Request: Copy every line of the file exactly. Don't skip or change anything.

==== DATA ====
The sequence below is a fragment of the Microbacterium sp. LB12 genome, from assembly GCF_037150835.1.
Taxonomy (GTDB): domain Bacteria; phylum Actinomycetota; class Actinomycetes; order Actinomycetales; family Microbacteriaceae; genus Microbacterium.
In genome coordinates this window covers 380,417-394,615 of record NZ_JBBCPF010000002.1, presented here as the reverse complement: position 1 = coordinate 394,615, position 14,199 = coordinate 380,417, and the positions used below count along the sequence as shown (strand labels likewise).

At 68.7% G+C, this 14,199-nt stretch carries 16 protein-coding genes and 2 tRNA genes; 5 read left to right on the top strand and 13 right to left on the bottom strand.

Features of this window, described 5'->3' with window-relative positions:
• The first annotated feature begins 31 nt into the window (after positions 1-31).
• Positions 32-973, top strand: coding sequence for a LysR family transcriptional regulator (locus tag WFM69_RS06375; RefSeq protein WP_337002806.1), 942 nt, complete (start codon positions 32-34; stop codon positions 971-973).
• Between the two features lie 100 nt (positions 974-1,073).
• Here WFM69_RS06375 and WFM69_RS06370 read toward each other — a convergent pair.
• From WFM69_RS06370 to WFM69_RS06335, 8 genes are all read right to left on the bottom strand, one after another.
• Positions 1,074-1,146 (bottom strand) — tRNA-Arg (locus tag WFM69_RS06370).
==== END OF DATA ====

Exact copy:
The sequence below is a fragment of the Microbacterium sp. LB12 genome, from assembly GCF_037150835.1.
Taxonomy (GTDB): domain Bacteria; phylum Actinomycetota; class Actinomycetes; order Actinomycetales; family Microbacteriaceae; genus Microbacterium.
In genome coordinates this window covers 380,417-394,615 of record NZ_JBBCPF010000002.1, presented here as the reverse complement: position 1 = coordinate 394,615, position 14,199 = coordinate 380,417, and the positions used below count along the sequence as shown (strand labels likewise).

At 68.7% G+C, this 14,199-nt stretch carries 16 protein-coding genes and 2 tRNA genes; 5 read left to right on the top strand and 13 right to left on the bottom strand.

Features of this window, described 5'->3' with window-relative positions:
• The first annotated feature begins 31 nt into the window (after positions 1-31).
• Positions 32-973, top strand: coding sequence for a LysR family transcriptional regulator (locus tag WFM69_RS06375; RefSeq protein WP_337002806.1), 942 nt, complete (start codon positions 32-34; stop codon positions 971-973).
• Between the two features lie 100 nt (positions 974-1,073).
• Here WFM69_RS06375 and WFM69_RS06370 read toward each other — a convergent pair.
• From WFM69_RS06370 to WFM69_RS06335, 8 genes are all read right to left on the bottom strand, one after another.
• Positions 1,074-1,146 (bottom strand) — tRNA-Arg (locus tag WFM69_RS06370).